Nutrition and Psychology

Psychology has been applied to the field of sports so that athletes can maximize their ability on the playing field and to the legal system so that the validity of eyewitness memory can be better understood. Businesses have long relied on psychologists for selection methods and tests for personnel, yet one discipline has yet to be tapped the field of nutrition. As is true of exercise, eating is a behaviour important for optimal health. Eating meets basic biological needs, yet many people suffer health problems due to poor eating choices. For example, some people eat too much food for their level of activity and gradually become obese. Others restrict their food intake severely, resulting in serious health problems and even death. Drastically limiting food intake is often motivated by psychosocial factors such as a misguided desire to improve physical appearance or to enhance athletic performance. Good nutritional practices and weight control are two related but different issues in health psychology. Positive health behaviors include eating all necessary nutrients while preventing an accumulation of excess body fat. Body weight can be lost through starvation, but this is dangerous to health and results in undesirable losses of muscle and bone mass. Another important fact is that many adults who lose weight eventually regain it in the form of fat. This happens because they revert to previous eating and exercise patterns. Maintenance of a healthy body weight is central to good health.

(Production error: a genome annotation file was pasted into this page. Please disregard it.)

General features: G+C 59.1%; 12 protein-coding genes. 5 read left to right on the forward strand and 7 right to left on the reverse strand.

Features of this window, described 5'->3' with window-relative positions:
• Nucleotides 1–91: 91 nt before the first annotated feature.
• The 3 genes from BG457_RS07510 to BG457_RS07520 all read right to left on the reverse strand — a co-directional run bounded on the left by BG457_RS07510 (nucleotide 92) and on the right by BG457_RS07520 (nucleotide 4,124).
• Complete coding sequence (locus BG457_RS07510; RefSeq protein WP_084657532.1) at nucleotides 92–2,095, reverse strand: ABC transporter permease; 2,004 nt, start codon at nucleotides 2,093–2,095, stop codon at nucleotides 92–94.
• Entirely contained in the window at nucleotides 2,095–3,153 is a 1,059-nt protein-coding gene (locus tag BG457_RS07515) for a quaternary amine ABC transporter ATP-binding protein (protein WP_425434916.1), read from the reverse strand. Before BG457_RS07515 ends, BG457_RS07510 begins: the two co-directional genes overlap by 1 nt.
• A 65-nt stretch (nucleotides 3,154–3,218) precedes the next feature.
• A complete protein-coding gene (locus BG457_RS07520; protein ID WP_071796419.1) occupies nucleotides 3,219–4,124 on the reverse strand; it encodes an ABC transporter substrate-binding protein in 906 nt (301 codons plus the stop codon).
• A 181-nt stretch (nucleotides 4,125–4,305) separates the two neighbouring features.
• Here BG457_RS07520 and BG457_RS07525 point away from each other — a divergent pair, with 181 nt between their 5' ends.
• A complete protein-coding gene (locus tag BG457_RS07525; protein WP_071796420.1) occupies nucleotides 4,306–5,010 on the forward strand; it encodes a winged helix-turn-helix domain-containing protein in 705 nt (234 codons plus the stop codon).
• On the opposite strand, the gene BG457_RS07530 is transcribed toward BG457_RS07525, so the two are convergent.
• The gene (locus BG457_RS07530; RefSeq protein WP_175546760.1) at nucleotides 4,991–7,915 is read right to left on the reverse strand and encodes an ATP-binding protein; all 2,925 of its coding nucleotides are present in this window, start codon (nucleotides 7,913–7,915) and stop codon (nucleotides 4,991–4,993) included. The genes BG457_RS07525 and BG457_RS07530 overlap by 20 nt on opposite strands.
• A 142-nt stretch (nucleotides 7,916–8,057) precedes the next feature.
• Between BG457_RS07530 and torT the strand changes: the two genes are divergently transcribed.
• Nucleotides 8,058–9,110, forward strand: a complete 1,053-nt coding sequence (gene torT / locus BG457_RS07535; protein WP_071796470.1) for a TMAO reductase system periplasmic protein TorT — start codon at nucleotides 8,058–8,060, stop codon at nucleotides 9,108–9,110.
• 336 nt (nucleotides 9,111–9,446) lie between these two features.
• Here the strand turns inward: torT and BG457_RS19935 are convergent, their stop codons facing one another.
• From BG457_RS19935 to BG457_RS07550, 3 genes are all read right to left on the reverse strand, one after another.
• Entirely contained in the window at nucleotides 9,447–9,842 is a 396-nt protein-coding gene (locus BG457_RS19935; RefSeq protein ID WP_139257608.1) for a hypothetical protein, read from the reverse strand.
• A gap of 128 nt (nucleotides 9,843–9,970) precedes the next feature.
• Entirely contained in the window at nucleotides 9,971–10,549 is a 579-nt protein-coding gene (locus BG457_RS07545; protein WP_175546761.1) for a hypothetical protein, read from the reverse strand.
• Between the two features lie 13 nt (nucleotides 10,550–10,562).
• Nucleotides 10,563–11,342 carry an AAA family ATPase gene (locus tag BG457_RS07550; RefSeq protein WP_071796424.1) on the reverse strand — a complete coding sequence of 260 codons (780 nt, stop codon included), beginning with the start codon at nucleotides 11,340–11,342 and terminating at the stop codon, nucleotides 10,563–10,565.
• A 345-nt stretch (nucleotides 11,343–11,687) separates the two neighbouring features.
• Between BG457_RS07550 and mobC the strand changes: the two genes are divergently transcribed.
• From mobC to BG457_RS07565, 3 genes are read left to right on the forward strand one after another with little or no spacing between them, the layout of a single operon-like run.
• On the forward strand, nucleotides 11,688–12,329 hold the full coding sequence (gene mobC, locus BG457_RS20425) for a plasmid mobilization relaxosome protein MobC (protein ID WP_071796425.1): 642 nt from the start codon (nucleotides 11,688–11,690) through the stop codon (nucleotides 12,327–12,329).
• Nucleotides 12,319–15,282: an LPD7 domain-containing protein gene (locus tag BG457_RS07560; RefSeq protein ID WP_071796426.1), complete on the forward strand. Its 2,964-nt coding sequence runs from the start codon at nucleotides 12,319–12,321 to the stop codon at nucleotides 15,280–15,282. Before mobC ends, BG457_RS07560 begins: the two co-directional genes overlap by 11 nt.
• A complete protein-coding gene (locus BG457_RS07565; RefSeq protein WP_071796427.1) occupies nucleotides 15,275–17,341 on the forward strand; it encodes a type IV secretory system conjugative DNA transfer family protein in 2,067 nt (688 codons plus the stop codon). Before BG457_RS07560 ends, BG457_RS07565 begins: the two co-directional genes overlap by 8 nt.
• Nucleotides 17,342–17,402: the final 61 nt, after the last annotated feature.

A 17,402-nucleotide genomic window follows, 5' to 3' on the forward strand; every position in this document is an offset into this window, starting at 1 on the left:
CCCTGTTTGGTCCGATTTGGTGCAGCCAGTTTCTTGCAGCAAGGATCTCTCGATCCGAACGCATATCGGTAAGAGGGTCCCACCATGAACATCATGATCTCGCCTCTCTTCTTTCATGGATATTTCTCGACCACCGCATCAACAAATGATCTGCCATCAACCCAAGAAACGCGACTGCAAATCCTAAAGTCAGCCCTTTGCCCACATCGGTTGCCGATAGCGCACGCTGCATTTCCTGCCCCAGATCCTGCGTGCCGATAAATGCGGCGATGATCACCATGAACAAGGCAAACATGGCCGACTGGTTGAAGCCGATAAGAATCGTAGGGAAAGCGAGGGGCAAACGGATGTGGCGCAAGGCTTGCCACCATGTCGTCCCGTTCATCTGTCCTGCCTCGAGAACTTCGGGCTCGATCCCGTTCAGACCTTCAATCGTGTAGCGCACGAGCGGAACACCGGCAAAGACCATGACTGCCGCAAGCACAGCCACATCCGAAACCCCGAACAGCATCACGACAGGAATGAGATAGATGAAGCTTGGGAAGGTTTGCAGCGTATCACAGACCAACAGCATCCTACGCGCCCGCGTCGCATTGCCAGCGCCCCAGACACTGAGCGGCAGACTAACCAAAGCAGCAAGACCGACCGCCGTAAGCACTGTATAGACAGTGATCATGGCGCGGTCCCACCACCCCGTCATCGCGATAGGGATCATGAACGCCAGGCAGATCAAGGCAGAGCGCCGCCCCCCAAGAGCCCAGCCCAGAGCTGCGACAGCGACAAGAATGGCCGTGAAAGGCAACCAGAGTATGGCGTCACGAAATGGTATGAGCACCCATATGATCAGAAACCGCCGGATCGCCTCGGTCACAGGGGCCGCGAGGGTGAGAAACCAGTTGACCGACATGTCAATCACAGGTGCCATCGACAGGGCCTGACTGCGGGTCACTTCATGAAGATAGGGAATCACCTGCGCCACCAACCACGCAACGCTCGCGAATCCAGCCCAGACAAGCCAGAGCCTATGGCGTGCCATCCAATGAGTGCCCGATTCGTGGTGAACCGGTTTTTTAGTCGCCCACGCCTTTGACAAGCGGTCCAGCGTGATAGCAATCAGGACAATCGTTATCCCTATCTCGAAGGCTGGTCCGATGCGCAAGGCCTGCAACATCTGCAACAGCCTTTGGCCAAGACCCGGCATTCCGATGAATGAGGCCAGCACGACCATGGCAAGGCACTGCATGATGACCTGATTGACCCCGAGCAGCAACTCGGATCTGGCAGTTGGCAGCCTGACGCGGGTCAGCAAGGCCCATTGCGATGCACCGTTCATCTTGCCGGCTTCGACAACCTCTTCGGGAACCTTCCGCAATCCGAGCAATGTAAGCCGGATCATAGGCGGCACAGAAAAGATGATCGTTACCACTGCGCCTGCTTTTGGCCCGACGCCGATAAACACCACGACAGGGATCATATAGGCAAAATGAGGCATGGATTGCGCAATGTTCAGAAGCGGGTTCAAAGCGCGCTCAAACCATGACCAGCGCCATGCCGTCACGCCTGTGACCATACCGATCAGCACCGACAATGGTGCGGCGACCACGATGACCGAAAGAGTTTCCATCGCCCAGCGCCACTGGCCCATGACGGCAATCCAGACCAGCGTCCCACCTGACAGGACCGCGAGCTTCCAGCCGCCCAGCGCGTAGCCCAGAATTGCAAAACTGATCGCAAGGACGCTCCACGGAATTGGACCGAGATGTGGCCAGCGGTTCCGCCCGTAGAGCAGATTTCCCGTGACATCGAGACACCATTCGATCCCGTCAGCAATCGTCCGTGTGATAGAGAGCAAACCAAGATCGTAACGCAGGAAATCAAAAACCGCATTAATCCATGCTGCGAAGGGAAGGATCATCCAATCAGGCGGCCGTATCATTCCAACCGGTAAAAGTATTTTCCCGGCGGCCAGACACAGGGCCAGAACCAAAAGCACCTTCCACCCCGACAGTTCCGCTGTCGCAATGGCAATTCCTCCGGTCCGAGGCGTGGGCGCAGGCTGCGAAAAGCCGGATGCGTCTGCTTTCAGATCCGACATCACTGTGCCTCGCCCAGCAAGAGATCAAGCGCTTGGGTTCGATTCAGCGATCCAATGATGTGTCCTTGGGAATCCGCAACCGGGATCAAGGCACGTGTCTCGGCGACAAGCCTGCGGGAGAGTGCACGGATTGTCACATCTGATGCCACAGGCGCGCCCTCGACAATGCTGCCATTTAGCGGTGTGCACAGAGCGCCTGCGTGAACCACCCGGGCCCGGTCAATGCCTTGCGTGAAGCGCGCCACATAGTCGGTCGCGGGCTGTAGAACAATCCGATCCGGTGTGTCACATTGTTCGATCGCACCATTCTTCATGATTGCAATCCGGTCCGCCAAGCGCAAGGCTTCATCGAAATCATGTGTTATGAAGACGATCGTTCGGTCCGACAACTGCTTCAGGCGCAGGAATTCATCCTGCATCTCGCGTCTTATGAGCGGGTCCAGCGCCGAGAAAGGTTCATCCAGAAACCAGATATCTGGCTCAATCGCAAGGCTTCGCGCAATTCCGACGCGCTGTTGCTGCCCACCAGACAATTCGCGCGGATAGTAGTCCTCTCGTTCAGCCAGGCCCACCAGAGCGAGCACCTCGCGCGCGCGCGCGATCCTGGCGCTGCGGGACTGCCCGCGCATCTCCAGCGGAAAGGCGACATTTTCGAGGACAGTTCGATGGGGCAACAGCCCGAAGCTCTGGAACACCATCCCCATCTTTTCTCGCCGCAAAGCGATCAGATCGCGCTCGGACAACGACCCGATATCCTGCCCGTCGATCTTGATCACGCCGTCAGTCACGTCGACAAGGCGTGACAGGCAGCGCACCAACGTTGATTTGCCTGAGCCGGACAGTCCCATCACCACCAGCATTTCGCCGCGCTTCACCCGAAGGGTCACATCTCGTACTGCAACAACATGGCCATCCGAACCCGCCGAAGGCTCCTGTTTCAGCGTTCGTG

• Lipid metabolism
  • Protein and amino acid metabolism
  • Appetite and its control
  • Influence of genotype on inflammation and metabolism
  • Water and electrolytes in health and disease

Nutrition and Psychology Conference Speakers

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